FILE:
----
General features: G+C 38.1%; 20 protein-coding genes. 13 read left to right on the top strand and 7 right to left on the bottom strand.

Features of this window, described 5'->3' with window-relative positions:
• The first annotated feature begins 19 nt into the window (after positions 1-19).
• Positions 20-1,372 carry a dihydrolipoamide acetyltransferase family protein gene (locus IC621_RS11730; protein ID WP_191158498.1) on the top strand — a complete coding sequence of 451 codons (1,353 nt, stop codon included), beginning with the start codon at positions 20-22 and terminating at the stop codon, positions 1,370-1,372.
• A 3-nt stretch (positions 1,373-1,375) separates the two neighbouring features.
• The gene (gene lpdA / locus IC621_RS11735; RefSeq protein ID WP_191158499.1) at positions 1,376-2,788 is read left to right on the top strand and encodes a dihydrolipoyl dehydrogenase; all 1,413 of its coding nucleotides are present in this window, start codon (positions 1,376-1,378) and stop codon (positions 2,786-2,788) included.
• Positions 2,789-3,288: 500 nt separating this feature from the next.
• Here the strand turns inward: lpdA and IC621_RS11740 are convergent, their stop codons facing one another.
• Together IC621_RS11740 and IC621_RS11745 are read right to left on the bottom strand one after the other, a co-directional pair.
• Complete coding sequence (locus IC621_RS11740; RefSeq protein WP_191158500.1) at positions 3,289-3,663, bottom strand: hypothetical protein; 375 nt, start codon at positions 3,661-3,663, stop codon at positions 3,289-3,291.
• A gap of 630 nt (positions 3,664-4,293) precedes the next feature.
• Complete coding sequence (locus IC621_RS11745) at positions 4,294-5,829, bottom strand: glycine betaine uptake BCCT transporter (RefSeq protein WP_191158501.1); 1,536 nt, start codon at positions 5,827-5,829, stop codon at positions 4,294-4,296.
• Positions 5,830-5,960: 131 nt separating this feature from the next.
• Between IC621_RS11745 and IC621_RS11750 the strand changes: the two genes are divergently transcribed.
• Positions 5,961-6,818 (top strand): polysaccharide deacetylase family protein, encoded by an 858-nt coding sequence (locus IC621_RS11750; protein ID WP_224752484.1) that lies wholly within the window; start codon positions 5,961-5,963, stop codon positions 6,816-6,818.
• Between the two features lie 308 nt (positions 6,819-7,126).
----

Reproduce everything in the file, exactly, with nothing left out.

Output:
General features: G+C 38.1%; 20 protein-coding genes. 13 read left to right on the top strand and 7 right to left on the bottom strand.

Features of this window, described 5'->3' with window-relative positions:
• The first annotated feature begins 19 nt into the window (after positions 1-19).
• Positions 20-1,372 carry a dihydrolipoamide acetyltransferase family protein gene (locus IC621_RS11730; protein ID WP_191158498.1) on the top strand — a complete coding sequence of 451 codons (1,353 nt, stop codon included), beginning with the start codon at positions 20-22 and terminating at the stop codon, positions 1,370-1,372.
• A 3-nt stretch (positions 1,373-1,375) separates the two neighbouring features.
• The gene (gene lpdA / locus IC621_RS11735; RefSeq protein ID WP_191158499.1) at positions 1,376-2,788 is read left to right on the top strand and encodes a dihydrolipoyl dehydrogenase; all 1,413 of its coding nucleotides are present in this window, start codon (positions 1,376-1,378) and stop codon (positions 2,786-2,788) included.
• Positions 2,789-3,288: 500 nt separating this feature from the next.
• Here the strand turns inward: lpdA and IC621_RS11740 are convergent, their stop codons facing one another.
• Together IC621_RS11740 and IC621_RS11745 are read right to left on the bottom strand one after the other, a co-directional pair.
• Complete coding sequence (locus IC621_RS11740; RefSeq protein WP_191158500.1) at positions 3,289-3,663, bottom strand: hypothetical protein; 375 nt, start codon at positions 3,661-3,663, stop codon at positions 3,289-3,291.
• A gap of 630 nt (positions 3,664-4,293) precedes the next feature.
• Complete coding sequence (locus IC621_RS11745) at positions 4,294-5,829, bottom strand: glycine betaine uptake BCCT transporter (RefSeq protein WP_191158501.1); 1,536 nt, start codon at positions 5,827-5,829, stop codon at positions 4,294-4,296.
• Positions 5,830-5,960: 131 nt separating this feature from the next.
• Between IC621_RS11745 and IC621_RS11750 the strand changes: the two genes are divergently transcribed.
• Positions 5,961-6,818 (top strand): polysaccharide deacetylase family protein, encoded by an 858-nt coding sequence (locus IC621_RS11750; protein ID WP_224752484.1) that lies wholly within the window; start codon positions 5,961-5,963, stop codon positions 6,816-6,818.
• Between the two features lie 308 nt (positions 6,819-7,126).